Nasara for Burkina - a story from Burkina Faso
Previously called Republic of Upper Volta and later renamed by President Thomas Sankara, this country is located in West Africa, in the sub-Saharan area of the Sahel; its citizen are known as Burkinabes and the capital is Ouagadougou. Burkina Faso has been severely affected by the Islamist terrorism since the mid-2010s: several militias, partly allied with the Islamic State or Al-Qaeda, operate here and across the border in Niger and Mali.
In 1985 the first group of volunteer workers arrives in Africa, but only in 2005 a piece of land in the savannah right outside Ouagadougou is bought by the organization. In the savannah, once basic issues (well, mill…) are solved, nature allows for a quiet life strongly linked to tradition and the sense of community; money and strategy can help project economy outside of the community borders.
During these early times of the association the main areas of intervention were: distance adoptions, schools to learn a profession, dig of wells to provide water and leprosy patients aid and support.
In 2012 the village chief and his ministers give their blessing to start building a social center in Djiacofè, a slum close to the capital. But what is it a slum? It is an undivided neighborhood where every structure is built without any rule and land ownership does not exist; here there is the same degree of poverty as in the savannah, but the urban context and the population density generate precariousness and depression: there is no electricity, sewage, aqueduct or roads. The only water available comes either from the barrage (but it collects all waste present on the ground and it is used without rules in terms of hygienic practices and quantity) or from expensive few private wells; therefore, the organization started by digging a well for drinking water and providing the community with a purifier.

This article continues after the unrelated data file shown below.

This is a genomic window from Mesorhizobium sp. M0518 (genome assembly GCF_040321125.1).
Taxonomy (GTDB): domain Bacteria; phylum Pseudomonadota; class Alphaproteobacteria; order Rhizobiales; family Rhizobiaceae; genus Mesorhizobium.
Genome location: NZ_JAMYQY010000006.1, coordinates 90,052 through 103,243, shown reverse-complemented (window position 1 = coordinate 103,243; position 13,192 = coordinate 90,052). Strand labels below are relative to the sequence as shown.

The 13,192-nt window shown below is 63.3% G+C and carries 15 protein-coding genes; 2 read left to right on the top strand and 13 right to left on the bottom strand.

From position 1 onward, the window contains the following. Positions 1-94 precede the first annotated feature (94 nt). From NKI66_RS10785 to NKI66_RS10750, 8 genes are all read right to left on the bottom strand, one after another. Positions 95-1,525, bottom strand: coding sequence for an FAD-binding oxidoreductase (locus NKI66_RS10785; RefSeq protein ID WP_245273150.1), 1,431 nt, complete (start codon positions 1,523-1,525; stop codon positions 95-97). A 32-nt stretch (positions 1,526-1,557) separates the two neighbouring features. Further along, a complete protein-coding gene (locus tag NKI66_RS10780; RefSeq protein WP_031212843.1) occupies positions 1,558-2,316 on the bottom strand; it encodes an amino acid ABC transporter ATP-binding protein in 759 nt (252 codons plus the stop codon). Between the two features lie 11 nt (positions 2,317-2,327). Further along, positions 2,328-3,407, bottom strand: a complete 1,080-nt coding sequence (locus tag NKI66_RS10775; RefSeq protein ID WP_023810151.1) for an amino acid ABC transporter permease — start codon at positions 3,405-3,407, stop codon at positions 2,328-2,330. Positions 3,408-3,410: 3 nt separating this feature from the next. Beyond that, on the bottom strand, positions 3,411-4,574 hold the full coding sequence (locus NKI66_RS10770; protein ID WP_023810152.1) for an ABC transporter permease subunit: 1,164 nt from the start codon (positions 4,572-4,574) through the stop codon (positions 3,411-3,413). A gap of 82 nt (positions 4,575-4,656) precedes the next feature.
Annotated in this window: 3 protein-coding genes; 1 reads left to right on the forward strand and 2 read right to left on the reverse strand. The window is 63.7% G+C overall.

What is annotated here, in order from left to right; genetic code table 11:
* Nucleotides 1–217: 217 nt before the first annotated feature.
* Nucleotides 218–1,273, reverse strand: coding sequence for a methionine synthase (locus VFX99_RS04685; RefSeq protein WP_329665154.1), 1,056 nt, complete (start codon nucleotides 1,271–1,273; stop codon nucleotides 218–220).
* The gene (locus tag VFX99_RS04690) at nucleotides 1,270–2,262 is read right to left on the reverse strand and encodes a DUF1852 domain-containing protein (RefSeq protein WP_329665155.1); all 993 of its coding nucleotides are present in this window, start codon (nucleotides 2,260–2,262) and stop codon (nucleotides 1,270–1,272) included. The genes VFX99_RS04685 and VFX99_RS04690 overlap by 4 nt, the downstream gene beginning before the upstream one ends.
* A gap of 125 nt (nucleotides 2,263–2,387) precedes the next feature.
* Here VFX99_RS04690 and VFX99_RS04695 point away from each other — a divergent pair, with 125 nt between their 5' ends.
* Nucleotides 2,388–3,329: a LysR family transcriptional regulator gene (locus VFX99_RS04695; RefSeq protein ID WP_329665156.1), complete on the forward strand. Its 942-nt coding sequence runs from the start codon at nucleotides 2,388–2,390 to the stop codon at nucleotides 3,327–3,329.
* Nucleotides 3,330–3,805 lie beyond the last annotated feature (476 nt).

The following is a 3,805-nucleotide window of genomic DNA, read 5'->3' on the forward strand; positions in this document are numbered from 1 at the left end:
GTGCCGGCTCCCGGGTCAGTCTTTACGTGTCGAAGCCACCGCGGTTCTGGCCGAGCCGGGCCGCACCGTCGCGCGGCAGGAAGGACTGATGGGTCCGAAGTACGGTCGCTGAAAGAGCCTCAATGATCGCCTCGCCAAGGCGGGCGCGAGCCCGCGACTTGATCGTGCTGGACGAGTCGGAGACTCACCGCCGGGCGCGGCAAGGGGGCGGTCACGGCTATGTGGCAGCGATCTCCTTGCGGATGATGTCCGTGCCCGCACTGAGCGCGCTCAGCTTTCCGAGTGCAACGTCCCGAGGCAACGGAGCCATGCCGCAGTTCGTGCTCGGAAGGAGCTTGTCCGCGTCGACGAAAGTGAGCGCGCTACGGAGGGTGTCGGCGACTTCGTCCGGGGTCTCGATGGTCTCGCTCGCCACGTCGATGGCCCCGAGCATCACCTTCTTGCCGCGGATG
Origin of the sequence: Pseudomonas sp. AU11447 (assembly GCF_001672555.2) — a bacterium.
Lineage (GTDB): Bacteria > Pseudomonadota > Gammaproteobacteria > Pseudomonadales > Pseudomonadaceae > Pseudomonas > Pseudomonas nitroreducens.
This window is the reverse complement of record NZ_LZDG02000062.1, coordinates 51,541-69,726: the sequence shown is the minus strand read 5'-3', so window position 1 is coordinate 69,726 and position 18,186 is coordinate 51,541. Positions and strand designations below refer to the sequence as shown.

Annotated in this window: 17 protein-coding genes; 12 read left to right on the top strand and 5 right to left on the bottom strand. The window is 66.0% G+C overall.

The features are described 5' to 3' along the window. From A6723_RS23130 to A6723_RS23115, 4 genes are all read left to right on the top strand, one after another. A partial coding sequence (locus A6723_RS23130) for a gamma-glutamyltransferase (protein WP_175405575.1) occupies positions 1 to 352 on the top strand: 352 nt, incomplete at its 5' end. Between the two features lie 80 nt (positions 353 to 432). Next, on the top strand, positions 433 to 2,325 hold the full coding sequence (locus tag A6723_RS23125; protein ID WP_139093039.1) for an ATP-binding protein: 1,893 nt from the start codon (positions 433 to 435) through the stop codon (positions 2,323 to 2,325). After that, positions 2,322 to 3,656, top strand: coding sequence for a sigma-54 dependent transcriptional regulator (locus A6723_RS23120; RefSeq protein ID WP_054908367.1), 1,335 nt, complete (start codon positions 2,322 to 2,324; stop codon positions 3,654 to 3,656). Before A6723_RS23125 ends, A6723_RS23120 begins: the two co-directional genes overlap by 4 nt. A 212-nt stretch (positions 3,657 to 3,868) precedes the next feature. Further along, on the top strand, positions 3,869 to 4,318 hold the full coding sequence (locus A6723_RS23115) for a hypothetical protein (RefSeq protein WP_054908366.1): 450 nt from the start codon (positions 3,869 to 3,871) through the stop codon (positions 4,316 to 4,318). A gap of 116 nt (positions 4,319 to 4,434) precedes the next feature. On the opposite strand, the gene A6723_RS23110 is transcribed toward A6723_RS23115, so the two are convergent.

Electricity is essential to carry out the association’s activities: the center is equipped with 80 solar panels, huge capacity batteries and battery charges.
Poverty prevents many families from sending their children to neighborhood schools, which are often only private since the State does not invest in slums; consequently, the fight against early school leaving has always been one the primary objectives of the organization. The Kindergarten was inaugurated in 2013 and today over 200 children attend of which 40% are “Social cases” selected by the ministry of Social Action and excepted from payments.
Students achieve the elementary diploma thanks to the primary school, but they are supported also when they finish their education within the center; a clear example is the story of Roland who was sustained from the age of 6 until graduation and now is a doctor working in a red zone hospital (high risk of terrorism).
The services to the local population include regular sport activities, the use of the apatam (study hall) at night and the microcredit: 180 women are divided in groups that know and guarantee for each other; they receive a 6-months training before receiving the first loan.
In Burkina Faso, 80% of sick people turns to traditional doctors; the reasons are cultural, but above all it is the lack of money, since everything related to health is costly. In 2021 Nasara opened a medical center in Djicofè that has treated over 500 cases. The story of Victor shows the collaboration between the clinic and the traditional medicine: he lives in the Savannah and had a risky compound fracture. But there was a coup d’etat in the country, so doctors were unable to reach him; a traditional doctor treated him for 6 months, preventing gangrene until he was operated by volunteer surgeons in the medical center.
Moreover, there is a special attention towards disability: the organization currently supports 2 fisiotherapic centers for disabled children that otherwise would be left to the margins of the society.
In conclusion, Nasara was able to establish an effective operational base over time: cultural integration, good logistic (water, electricity, security, buildings) and efficient and semi-autonomous local personnel are the key elements of this success.